Two of the country’s deadliest fires happened in recent years. The first, in 2007 in the Peloponnese, left 49 dead and was sparked by an 84-year-old woman cooking in her yard. The second was in 2018 and spread from Penteli, north of the capital, to Mati, on its east coast, killing 102. A 65-year-old man had been burning branches and the flames spread from that.
The new Penal Code – drafted by the justice minister on the hoof and being pushed by the government, in ecstasy at the opinion polls – makes arson by negligence a serious crime. This means we will see a 98-year-old woman taken to court in handcuffs – as required by the law in cases of serious crimes – to be sentenced to life.
Let us peer into the future: Shortly after the new Penal Code comes into effect there will be emotional denunciations of a “callous state” that deems elderly women to be felons. These lamentations will come from the same TV reporters who today crow that “finally, there is an end to arsonists acting with impunity.” The justice minister, beset by the public outcry, will give an interview announcing a revision of the Penal Code to address the changes made in 2021 – which come on the back of changes in 2019. Effectively, they are being busy for the sake of it – or how proposed legislation from a government interested in making a good impression and with an eye on opinion polls can become a boomerang.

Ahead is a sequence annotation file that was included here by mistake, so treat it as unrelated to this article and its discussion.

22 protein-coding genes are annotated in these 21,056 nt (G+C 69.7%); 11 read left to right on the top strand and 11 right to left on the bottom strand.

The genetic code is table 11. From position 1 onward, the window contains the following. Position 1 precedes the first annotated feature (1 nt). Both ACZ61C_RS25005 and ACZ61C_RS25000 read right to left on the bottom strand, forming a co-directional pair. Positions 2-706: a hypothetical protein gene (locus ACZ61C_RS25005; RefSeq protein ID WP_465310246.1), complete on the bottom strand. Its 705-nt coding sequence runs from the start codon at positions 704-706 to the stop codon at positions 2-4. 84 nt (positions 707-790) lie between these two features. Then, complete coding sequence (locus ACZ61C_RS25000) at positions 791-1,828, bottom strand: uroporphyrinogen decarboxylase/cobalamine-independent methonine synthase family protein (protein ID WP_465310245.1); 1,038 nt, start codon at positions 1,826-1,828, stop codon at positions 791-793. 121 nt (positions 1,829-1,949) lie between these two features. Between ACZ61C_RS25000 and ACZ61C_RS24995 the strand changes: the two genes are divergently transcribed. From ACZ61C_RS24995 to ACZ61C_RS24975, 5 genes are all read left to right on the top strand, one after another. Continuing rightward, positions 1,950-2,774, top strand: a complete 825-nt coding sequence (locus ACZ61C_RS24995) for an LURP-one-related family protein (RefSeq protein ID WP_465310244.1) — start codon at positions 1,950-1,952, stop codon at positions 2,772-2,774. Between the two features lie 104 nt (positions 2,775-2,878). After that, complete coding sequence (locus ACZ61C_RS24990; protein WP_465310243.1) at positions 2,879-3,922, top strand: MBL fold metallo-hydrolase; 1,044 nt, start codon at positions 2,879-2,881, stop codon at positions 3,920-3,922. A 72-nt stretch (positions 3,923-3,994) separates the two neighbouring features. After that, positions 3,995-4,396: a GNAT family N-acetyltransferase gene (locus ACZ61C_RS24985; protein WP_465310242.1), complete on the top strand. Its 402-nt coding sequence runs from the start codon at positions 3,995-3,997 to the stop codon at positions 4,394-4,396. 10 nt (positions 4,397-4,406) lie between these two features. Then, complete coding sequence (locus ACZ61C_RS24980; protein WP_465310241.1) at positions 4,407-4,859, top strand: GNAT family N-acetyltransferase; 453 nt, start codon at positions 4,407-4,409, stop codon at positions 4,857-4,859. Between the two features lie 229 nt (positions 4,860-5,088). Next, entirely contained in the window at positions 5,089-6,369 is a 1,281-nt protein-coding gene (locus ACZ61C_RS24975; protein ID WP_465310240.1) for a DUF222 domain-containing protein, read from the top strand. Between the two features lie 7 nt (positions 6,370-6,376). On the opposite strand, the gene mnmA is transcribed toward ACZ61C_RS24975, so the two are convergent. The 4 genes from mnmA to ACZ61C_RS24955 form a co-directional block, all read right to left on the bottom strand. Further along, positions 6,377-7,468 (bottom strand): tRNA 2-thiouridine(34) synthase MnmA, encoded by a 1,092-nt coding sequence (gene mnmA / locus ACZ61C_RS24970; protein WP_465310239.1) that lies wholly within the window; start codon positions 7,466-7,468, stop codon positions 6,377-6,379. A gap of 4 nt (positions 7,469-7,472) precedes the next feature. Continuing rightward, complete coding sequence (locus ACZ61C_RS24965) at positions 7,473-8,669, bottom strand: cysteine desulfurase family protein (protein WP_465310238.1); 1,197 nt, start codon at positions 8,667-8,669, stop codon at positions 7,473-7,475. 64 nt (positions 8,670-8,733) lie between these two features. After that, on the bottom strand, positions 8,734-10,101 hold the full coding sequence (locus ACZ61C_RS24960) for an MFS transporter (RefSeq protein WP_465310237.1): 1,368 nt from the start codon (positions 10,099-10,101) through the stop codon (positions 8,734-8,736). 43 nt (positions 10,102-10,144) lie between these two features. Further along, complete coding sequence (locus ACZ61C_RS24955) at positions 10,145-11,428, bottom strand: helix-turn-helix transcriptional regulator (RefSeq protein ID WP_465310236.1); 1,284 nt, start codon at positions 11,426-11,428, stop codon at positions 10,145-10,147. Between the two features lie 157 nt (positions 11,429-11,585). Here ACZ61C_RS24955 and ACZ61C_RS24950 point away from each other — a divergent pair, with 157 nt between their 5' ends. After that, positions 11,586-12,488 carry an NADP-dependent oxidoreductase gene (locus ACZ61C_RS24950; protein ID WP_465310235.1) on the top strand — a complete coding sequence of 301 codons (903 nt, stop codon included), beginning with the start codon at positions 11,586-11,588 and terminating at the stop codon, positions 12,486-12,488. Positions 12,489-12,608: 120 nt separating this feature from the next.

We do not know if the meager pool of strategy, a traditional feature of all Greek governments, has run out. The truth is that Kyriakos Mitsotakis has had a lot to deal with: the pandemic, Turkey, the Evros border crisis, and more. However, the government has just one simplistic answer to complex social issues. Instead of fashioning a complex strategy, as demanded by the times, anytime Greek society is rocked by a crime, the justice minister will announce harsher penalties. Not generally, but for the crime that is featured on the daily morning shows.
It is unclear if and how much the prime minister, a primarily liberal politician, keeps an eye on these issues or if he has fallen into the “leave it for later” trap, trapped as he is in treacherous waters between many crises. However, far-right clouds are gathering on the government’s horizon. It is not just the proposals for the new criminal code that have a whiff of the 1950s. It’s not even the incident with the archbishop of America, when Mitsotakis initially called off a meeting with Elpidophoros because he had attended the opening ceremony of the Turkevi Center, or Turkish House, in New York City but did not do so with United Nations Secretary-General Antonio Guterres, who also attended the event along with Turkish-Cypriot leader Ersin Tatar. It is the playing up to the far right witnessed in the funding decisions of Culture Minister Lina Mendoni, or Citizens’ Protection Minister Takis Theodorikakos’ digital ghost hunt and others.
A specter lingers over the government – a fear of the far right, which, however, has as its effect the implementation of far-right policies, not as a strategic choice, but as backsliding.